PC Components, Peripherals And Gadget Reviews And News

Dig into our deep-dive product reviews and news of PC components from processors, to motherboards, graphics cards (GPUs), sound cards, and storage, along with other gadgets and peripherals that complete the computing experience. Whether you're a DIY PC enthusiast builder or just looking to read-up on what should be inside or connected to your next pre-built PC, here's where you'll find all the nuts and bolts sorted on what makes modern computer systems tick, as well some of the best user interface devices to go with them.

Cloud-based storage solutions are all the rage these days, but if you don't want to trust your files to a third-party data center and deal with the risk of hacker attacks and unexpected downtime, maintaining your own centralized storage platform is the way to go. This is where network attached storage (NAS) devices come into play. With hard drive prices as cheap as they are, owning your own NAS box is a totally viable option for wrangling your data, automating backup routines, and serving up files to a growing number of connected devices, including tablets, notebooks, smartphones, game consoles, set-top boxes, and more. Plus, there are no monthly or annual subscription fees to deal with.... Read more...
Diablo III is the sequel to one of the most popular games of all time; its launch on May 15 could cripple college graduation rates, triple the number of insomniacs worldwide, and slash national productivity. Believe us--we know. We've spent about six weeks with the beta and have just recently escaped from Khanduras to detail our findings. This time, there's a twist, however. Our preview is written in two parts; a big-picture examination of the game and a fine-grained, behind-the-scenes look at how Diablo 3 deals with some of the problems and design flaws endemic to its predecessor. End of Days Diablo III's story begins here, in Tristram's old cathedral. You arrive in New Tristram roughly a week... Read more...
When it comes to adding a performance-enhancing upgrade to your system, a good SSD can’t be beat, but storage capacity is an ever-growing need as well. There was a time when a 1TB drive seemed grossly (deliciously?) excessive for the average user, but these days anything less than 500GB seems woefully undersized. Even casual users who play a few games, shoot a little video here and there, and maintain a modest music library need lots of storage. HDDs continue to increase in capacity yet remain reasonably priced in light of solid state offerings, to the point that you can have yourself a multiple-terabyte drive for a couple hundred bucks or less. Today we’re having a look at one... Read more...
Seagate’s first Momentus XT hybrid drive arrived about a year and a half ago. The original drive featured a 500GB hard drive paired to 4GB of SLC NAND flash and a SATA 3.0 interface. At the time of its release, the original Momentus XT turned out to be a rather compelling product. Its price was relatively low and Seagate’s adaptive memory technology “just worked”, which resulted in increased performance that was seamless to the end-user, regardless of the OS being used. Today Seagate is ready to reveal its next iteration of the Momentus XT. The updated version of the drive we’ll be showing you here today features a 750GB storage capacity, with 8GB of SLC NAND... Read more...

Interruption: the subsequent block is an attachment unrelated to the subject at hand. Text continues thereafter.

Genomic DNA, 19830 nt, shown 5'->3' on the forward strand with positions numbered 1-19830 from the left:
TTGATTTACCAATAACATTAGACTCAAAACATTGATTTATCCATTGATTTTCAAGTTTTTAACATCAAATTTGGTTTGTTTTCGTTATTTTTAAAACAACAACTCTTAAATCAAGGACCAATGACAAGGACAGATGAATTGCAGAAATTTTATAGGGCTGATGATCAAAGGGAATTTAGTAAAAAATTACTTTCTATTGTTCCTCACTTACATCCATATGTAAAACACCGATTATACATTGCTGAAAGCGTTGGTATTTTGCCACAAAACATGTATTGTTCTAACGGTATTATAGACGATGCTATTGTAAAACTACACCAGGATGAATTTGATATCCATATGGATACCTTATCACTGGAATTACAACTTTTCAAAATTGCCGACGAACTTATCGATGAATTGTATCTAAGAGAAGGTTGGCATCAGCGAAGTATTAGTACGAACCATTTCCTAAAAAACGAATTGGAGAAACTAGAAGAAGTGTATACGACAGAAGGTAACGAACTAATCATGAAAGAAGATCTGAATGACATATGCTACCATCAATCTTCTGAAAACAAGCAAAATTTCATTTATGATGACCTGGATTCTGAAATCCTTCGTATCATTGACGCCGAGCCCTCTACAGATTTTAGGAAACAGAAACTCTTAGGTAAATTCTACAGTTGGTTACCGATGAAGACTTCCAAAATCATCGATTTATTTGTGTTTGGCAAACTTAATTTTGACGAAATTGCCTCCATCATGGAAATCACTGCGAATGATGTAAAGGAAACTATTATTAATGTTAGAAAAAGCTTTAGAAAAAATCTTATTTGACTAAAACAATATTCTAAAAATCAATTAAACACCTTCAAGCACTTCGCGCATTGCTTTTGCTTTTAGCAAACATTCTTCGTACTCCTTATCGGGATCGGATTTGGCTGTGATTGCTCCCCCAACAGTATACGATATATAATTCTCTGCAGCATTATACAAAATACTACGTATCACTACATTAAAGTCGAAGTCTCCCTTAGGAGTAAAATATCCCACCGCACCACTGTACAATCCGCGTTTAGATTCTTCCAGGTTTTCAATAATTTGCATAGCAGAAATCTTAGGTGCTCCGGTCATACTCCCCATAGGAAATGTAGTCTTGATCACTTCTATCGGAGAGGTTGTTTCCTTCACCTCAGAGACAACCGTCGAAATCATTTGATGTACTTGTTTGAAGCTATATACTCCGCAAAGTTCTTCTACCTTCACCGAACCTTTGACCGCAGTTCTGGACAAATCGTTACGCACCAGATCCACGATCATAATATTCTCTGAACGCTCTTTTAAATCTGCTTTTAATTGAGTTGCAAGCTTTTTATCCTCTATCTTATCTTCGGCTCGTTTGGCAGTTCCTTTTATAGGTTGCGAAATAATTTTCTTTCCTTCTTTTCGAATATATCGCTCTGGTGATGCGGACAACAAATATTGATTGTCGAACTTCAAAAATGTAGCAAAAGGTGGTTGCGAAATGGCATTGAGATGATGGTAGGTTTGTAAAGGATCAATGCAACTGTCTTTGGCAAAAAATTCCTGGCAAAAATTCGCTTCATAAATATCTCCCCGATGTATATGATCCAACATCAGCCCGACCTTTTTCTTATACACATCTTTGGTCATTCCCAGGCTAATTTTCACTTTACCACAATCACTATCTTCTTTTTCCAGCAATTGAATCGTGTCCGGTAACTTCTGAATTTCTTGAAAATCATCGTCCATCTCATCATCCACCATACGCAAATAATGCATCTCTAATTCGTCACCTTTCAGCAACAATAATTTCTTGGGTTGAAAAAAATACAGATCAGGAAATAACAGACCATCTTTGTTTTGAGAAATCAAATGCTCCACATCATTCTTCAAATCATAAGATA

It was back in December of last year that we took a look at the Samsung SSD 470 Series solid state drive. Unlike the vast majority of other SSDs on the market at the time that used third-party controllers from SandForce or Indilinx (among others), the Samsung SSD 470 featured nothing but Samsung-built components. The Samsung SSD 470 series was / is a SATA II drive with a Samsung controller, Samsung DRAM cache, and Samsung MLC NAND flash memory. When we tested the drive, we found it to be a fairly good performer, but it wasn’t quite on the level of the higher-end drives available at the time, like the SandForce-based OCZ Vertex 2, for example. Although they haven’t been breakout-hits... Read more...
As far as computer chassis go, when it comes to being successful in the enthusiast DIY niche', manufacturers tend to focus on a few key design approaches that will help products stand out and ultimately sell. You can go the way of functionality and build quality, like Corsair did, for example with their Obsidian 700 and 800 series, though it may or may not get you noticed. However, take that approach and also couple it with visual design cues that really catch the eye and you end up with products like MainGear's SHIFT chassis (developed with Silverstone) and the Thermaltake Level 10.  Talk about "standout," the original Thermaltake Level 10 is easily one of the most recognizable... Read more...
We’ve opened our last few SSD round-ups with comments regarding the break-neck pace at which the solid state storage market has advanced these last few years. At the risk of repeating ourselves, the SSD market continues to show no signs of slowing down. New drives are being introduced constantly and along with updated interfaces, drivers and firmware, manufacturers continue to push the envelope. Consider this; Solid State Drives have gone from essentially non-existent on the desktop to the preferred storage medium of enthusiasts in less than three years. And they’ve offered significant performance improvements along the way. Many would even argue (myself included) that upgrading your... Read more...